While the rest of the world will naturally have a hard time matching the coolness of a towering, 100%-titanium Gagarin/Voltron hybrid (O to be an architect in the Soviet era!), an impressive international tribute has begun to emerge in the form of Yuri's Night. Since its foundation in 2001 by three lovers of all things space, the affair has sprouted parties in over 35 countries attracting space luminaries such as Ray Bradbury, Peter Diamandis and, ahem, Lance Bass. And if you're worried about being labeled a godless Commie, don't worry—April 12 is also the anniversary of the first Space Shuttle mission back in 1981.
From the website: "Whether in someone’s living room, a swinging nightclub or a world-class science museum, Yuri’s Night events all have one thing in common - people who are excited about space exploration and who want to join together to celebrate it."
It breaks faster than a Mariano Rivera cutter. It's harder to hit than Rick Vaughan's fastball in the movie Major League. The gyroball is so elusive, in fact, that some speculate that it might not even exist. The gyro, which originated in Japan, is causing consternation in American baseball broadcast booths these days. But since science is fairly used to dealing with things that may or may not exist (extra dimensions, anyone?), we figured we'd give it a look.
This video shows Daisuke Matsuzaka, the new Boston Red Sox hurler, supposedly striking out a batter using the gyro. Before we get into how it works, let's look at two other popular pitches. For a normal fastball, the pitcher puts backspin on the ball, so air flows faster above the ball than it does below. The ball doesn't drop as quickly as it would if it were following a normal, gravitationally influenced path, so the batter's brain gets the impression that it's rising. And... he whiffs.
A curveball has the opposite effect: Topspin causes it to fall faster. And again, if all goes well, he whiffs.
The gyroball is said to move with a bulletlike rotation that prevents it from dropping like a curve or staying high like a fastball. In effect, it's a fastball that listens to gravity, following a trajectory unaffected by turbulence in the air.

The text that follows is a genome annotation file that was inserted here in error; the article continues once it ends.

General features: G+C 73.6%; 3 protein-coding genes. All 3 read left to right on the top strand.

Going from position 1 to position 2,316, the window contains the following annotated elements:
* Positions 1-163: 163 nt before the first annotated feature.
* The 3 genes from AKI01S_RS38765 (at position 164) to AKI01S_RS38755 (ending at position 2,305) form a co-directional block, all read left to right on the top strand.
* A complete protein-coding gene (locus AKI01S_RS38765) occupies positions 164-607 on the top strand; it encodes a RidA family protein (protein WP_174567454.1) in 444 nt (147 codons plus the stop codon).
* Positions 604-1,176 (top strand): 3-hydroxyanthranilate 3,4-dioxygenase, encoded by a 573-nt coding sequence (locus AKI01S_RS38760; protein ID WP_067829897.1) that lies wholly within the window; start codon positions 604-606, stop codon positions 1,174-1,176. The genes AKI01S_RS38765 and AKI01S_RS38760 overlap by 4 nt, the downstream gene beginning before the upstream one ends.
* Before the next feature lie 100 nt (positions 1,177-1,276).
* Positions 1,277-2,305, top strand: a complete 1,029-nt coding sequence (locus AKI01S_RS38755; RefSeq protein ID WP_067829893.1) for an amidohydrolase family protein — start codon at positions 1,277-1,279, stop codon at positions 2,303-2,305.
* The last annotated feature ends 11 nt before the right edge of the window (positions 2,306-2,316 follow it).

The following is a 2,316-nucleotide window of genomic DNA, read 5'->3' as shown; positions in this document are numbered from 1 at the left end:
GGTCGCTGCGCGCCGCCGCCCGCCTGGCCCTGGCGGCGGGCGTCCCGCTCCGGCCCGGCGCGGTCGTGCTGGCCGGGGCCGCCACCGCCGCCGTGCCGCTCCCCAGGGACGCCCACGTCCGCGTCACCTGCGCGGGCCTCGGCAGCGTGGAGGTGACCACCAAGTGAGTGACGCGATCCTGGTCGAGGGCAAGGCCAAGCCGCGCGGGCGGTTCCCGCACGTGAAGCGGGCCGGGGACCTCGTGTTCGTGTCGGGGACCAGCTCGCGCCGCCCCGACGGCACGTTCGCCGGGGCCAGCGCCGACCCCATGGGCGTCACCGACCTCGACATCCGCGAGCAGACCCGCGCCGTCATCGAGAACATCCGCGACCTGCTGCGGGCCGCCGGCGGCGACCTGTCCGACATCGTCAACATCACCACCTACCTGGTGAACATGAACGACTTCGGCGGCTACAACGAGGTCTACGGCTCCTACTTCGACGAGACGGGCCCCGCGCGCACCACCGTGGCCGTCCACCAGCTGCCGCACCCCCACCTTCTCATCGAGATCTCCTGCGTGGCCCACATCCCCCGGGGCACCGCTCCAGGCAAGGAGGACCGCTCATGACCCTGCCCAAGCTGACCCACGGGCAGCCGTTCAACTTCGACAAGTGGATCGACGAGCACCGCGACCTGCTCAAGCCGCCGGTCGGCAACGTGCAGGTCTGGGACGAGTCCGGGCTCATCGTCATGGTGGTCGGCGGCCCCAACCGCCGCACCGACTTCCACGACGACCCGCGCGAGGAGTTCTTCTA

Japanese scientist Ryutaro Himeno is widely credited with creating the pitch using computer simulations [see the published paper and video clips of the computer models here] with the help of baseball instructor Kazushi Tezuka. They published their work in a book, currently available only in Japan, called The Secret of the Miracle Pitch.
As for whether Dice-K, as he's known in the U.S., is actually throwing a gyroball in this video, that's hard to tell. Following Occam's Razor, the easiest way to find out would be to just ask him, right? That's not so easy, though. Numerous interviewers have tried to do just that, but he’s played coy, allowing the miracle pitch to remain a mystery. —Gregory Mone
Ever wonder what a museum's nebulous "permanent collection" looks like when it's not hanging on the gallery walls? Especially a permanent collection as intensively taxadermied as the American Museum of Natural History's? Photographer Justine Cooper's "Saved by Science" series shows us—one drawer full of dead Yellow Honeyeaters (Lichenostomus falvus) at a time. —John Mahoney
Anyhoo, enough about her, let’s talk about me. My meat-reduction plan has been going swimmingly. Over the past three weeks, I’ve consumed no animal flesh save yesterday’s helping of Easter brisket (legal under my meat-is-a-celebration clause), which was of the succulent, slow-braised with vinegar and onions variety, from a free-range, grass-fed, locally raised steer—i.e., totally worth it. Other than that, it’s been a very Asian diet of veggies, rice, and tofu for me, pretty much. But here’s a tip for anyone thinking of becoming a vegetarian: If someone offers you a banh mi made with “vegan chicken,” run away. Blech.
While I work on mastering such pratfalls of my new nutrition plan,
I’m also moving on to the next step of my carbon diet: reducing the
amount of trash I create in the world. Living in NYC, this is a pretty
tricky thing to do. Every time you buy anything in New York, a
well-meaning cashier tries to give it to you in a plastic bag. Since
most people don’t have cars, it’s a pain in the butt to shop here, so
everything under the sun (including beer, cigarettes, groceries,
prescriptions, and random purchases from The Container Store) can be
delivered—usually in several layers of cardboard boxes. Lunch is
generally a carryout affair, complete with individual Styrofoam trays,
plastic containers, and wooden chopsticks. All in all, this amounts to
a massive amount of unnecessary waste. And only a small portion of it